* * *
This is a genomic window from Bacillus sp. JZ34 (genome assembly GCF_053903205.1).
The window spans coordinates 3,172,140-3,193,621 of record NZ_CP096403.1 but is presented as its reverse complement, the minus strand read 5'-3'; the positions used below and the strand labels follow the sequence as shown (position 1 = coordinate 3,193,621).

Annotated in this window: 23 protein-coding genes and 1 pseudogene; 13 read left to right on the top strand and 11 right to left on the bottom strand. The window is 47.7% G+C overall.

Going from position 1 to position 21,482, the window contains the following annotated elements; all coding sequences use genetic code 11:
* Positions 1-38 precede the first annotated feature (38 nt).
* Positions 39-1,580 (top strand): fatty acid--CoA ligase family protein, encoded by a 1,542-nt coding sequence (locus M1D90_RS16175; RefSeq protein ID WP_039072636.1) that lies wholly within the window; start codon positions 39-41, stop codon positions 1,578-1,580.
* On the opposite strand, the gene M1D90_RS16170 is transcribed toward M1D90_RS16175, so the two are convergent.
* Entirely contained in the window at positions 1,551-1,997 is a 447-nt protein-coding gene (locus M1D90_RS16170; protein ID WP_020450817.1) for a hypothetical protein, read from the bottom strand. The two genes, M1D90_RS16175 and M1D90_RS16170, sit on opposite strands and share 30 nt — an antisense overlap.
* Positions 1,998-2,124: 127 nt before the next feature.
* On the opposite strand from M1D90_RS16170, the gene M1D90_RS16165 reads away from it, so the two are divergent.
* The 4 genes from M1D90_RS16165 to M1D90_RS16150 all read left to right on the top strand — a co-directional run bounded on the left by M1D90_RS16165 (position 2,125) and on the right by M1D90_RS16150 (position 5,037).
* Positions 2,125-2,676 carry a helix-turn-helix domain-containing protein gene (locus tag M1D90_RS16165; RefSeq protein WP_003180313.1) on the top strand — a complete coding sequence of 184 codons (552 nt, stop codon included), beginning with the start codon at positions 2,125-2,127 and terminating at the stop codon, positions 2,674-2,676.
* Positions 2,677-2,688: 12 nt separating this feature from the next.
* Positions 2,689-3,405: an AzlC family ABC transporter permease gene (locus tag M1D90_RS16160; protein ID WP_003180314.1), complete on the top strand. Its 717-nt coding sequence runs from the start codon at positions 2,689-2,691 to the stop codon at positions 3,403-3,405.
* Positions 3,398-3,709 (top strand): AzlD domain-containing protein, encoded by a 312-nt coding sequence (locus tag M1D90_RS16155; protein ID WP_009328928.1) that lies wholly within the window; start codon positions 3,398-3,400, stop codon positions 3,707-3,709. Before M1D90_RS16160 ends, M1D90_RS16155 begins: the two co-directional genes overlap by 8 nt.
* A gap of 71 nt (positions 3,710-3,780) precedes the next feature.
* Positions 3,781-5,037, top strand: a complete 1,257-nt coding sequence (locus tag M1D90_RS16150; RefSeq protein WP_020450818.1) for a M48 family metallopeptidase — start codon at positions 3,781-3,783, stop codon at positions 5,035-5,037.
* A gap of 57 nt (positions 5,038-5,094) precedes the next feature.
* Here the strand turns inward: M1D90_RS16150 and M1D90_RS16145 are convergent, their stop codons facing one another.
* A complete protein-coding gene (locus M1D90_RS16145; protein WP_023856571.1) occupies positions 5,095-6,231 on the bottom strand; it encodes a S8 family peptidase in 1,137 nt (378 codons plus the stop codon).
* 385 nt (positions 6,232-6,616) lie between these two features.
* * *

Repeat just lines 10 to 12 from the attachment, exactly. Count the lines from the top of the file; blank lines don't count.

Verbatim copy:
* On the opposite strand from M1D90_RS16170, the gene M1D90_RS16165 reads away from it, so the two are divergent.
* The 4 genes from M1D90_RS16165 to M1D90_RS16150 all read left to right on the top strand — a co-directional run bounded on the left by M1D90_RS16165 (position 2,125) and on the right by M1D90_RS16150 (position 5,037).
* Positions 2,125-2,676 carry a helix-turn-helix domain-containing protein gene (locus tag M1D90_RS16165; RefSeq protein WP_003180313.1) on the top strand — a complete coding sequence of 184 codons (552 nt, stop codon included), beginning with the start codon at positions 2,125-2,127 and terminating at the stop codon, positions 2,674-2,676.